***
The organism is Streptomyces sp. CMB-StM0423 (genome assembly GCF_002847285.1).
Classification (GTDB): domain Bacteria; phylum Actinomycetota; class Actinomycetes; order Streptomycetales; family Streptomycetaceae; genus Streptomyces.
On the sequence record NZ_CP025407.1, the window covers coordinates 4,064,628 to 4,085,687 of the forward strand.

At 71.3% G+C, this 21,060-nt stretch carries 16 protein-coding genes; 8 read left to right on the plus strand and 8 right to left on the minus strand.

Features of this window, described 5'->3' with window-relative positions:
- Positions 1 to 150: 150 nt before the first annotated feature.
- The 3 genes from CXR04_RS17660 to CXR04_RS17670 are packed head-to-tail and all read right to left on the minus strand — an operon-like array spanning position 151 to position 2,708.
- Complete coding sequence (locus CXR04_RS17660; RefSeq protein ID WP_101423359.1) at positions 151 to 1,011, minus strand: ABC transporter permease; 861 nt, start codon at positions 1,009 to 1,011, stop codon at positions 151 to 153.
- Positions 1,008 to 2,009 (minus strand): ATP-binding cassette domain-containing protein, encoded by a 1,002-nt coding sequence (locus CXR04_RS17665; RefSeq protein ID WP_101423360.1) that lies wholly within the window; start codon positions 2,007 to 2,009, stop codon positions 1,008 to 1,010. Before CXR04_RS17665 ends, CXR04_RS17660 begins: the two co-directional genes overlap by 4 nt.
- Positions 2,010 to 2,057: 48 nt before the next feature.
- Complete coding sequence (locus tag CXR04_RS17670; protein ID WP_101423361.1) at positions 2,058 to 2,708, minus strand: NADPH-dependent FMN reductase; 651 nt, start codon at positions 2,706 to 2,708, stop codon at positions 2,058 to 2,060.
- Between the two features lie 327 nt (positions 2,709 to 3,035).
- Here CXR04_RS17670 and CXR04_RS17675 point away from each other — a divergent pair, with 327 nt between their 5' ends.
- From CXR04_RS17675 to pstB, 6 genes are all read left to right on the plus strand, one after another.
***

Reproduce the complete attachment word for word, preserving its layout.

The organism is Streptomyces sp. CMB-StM0423 (genome assembly GCF_002847285.1).
Classification (GTDB): domain Bacteria; phylum Actinomycetota; class Actinomycetes; order Streptomycetales; family Streptomycetaceae; genus Streptomyces.
On the sequence record NZ_CP025407.1, the window covers coordinates 4,064,628 to 4,085,687 of the forward strand.

At 71.3% G+C, this 21,060-nt stretch carries 16 protein-coding genes; 8 read left to right on the plus strand and 8 right to left on the minus strand.

Features of this window, described 5'->3' with window-relative positions:
- Positions 1 to 150: 150 nt before the first annotated feature.
- The 3 genes from CXR04_RS17660 to CXR04_RS17670 are packed head-to-tail and all read right to left on the minus strand — an operon-like array spanning position 151 to position 2,708.
- Complete coding sequence (locus CXR04_RS17660; RefSeq protein ID WP_101423359.1) at positions 151 to 1,011, minus strand: ABC transporter permease; 861 nt, start codon at positions 1,009 to 1,011, stop codon at positions 151 to 153.
- Positions 1,008 to 2,009 (minus strand): ATP-binding cassette domain-containing protein, encoded by a 1,002-nt coding sequence (locus CXR04_RS17665; RefSeq protein ID WP_101423360.1) that lies wholly within the window; start codon positions 2,007 to 2,009, stop codon positions 1,008 to 1,010. Before CXR04_RS17665 ends, CXR04_RS17660 begins: the two co-directional genes overlap by 4 nt.
- Positions 2,010 to 2,057: 48 nt before the next feature.
- Complete coding sequence (locus tag CXR04_RS17670; protein ID WP_101423361.1) at positions 2,058 to 2,708, minus strand: NADPH-dependent FMN reductase; 651 nt, start codon at positions 2,706 to 2,708, stop codon at positions 2,058 to 2,060.
- Between the two features lie 327 nt (positions 2,709 to 3,035).
- Here CXR04_RS17670 and CXR04_RS17675 point away from each other — a divergent pair, with 327 nt between their 5' ends.
- From CXR04_RS17675 to pstB, 6 genes are all read left to right on the plus strand, one after another.